In 1984, does the reader understand why the party does what it does?

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cegauer eNotes educator| Certified Educator

In 1984 the reader easily understands why the Party acts as it does.

The motivations for the Party's actions are not entirely clear from page one, but more astute readers may be able to decern the psychological ramifications of certain Party doctrines. Concepts introduced early on in 1984, such as the thought police and the constant monitoring of all Party members, are easily seen to be instruments the Party uses to control its constituents. It can be extrapolated that even if Party members are not always monitored, they will surely be frightened into good behavior at all times under threat of being taken to the Ministry of Love.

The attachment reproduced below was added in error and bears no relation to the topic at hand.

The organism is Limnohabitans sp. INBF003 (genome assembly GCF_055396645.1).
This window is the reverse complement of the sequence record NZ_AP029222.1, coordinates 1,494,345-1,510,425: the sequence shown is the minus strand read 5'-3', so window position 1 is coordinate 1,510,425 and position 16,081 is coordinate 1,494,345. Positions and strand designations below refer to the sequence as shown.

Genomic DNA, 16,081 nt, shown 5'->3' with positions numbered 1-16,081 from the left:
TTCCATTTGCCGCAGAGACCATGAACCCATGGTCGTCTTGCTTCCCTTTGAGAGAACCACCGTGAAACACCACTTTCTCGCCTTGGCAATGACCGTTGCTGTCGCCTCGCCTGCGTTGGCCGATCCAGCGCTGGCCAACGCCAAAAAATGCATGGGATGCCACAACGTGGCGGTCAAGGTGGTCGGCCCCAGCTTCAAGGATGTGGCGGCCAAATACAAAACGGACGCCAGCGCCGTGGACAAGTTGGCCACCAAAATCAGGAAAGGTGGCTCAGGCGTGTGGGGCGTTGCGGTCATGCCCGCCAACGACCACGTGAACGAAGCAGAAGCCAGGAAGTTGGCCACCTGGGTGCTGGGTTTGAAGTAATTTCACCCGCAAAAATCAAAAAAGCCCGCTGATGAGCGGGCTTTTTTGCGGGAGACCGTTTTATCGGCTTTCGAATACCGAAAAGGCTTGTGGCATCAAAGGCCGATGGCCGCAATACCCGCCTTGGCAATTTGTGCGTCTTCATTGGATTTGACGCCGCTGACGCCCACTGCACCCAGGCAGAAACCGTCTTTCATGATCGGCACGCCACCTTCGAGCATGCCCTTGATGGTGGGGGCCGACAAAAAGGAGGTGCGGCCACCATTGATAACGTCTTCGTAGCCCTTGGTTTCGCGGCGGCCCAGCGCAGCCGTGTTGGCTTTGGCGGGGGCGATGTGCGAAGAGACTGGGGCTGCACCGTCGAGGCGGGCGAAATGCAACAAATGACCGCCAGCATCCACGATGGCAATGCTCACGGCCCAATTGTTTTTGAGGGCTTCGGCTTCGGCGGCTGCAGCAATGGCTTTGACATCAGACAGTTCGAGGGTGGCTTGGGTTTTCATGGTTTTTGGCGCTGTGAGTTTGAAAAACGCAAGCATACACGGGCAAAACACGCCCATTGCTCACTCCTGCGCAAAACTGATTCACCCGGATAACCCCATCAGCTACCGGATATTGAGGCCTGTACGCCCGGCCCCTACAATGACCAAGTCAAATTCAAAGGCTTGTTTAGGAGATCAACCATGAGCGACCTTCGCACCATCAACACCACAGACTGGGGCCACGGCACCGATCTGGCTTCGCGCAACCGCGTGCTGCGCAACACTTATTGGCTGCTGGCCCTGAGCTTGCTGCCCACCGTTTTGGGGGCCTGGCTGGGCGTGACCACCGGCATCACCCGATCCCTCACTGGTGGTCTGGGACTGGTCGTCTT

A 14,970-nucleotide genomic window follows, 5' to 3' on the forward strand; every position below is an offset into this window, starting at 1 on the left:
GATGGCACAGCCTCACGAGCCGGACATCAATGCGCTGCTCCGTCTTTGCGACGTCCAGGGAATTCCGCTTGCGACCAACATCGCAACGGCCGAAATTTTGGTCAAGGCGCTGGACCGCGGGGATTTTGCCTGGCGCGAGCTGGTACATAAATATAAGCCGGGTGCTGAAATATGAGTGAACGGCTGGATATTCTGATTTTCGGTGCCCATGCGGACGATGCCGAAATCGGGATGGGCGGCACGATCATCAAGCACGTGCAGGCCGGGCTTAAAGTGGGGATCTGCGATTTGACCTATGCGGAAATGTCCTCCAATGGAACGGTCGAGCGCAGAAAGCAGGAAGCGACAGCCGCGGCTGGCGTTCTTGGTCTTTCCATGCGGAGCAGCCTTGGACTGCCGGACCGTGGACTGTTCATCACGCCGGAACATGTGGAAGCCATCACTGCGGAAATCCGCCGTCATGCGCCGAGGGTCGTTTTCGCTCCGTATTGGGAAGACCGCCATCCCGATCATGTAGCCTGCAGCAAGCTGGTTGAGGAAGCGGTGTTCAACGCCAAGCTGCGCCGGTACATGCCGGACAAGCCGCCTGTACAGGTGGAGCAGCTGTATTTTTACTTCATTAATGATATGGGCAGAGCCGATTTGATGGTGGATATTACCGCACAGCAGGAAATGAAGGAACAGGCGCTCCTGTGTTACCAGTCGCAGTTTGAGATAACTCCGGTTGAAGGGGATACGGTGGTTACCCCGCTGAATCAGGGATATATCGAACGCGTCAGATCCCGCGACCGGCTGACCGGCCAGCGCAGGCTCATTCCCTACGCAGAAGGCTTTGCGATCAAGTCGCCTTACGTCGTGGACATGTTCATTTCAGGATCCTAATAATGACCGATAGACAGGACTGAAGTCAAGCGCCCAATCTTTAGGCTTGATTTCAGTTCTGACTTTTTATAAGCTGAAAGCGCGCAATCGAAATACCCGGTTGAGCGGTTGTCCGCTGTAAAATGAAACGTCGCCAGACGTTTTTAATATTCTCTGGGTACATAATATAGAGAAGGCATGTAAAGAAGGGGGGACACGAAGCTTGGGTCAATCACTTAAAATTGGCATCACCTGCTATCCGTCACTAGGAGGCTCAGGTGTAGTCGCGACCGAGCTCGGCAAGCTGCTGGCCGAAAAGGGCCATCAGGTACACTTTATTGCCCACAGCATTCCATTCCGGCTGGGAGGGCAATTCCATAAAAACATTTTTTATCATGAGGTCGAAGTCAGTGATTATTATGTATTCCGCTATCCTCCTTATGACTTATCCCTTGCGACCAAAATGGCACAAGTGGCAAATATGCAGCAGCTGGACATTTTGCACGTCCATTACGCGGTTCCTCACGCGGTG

However, later on in this novel, there is a much more definite outline of the Party's motives and goals. In chapter nine of part two, the reader is able to see the word for word content held within Goldstein's book. Entitled The Theory and Practice of Oligarchical Collectivism the reader is given two of the book's chapters, each speaking in-depth about the Party's doctrine and goals. As Winston reads along we see chapter one titled "Ignorance is Strength" and chapter three "War is Peace"; the names of said chapters obviously correspond to parts of the Party's full slogan as seen below. 

War is peace.

Freedom is slavery.

Ignorance is strength.

Further on in 1984 O'Brien also answers many of Winston's questions about the Party and what it truly seeks to achieve. 

As well, some editions of 1984 have an appendix called "The Principles of Newspeak" wherein there is greater clarity given to why Newspeak is needed. It may seem pointless to read an appendix, and I know some students chose to skip over the portions we are given of Goldstein's book, but they do shine quite a bit of light on the Party's plans and intentions -- I strongly recommend that students try to muddle through at least Goldstein's book. 

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1984

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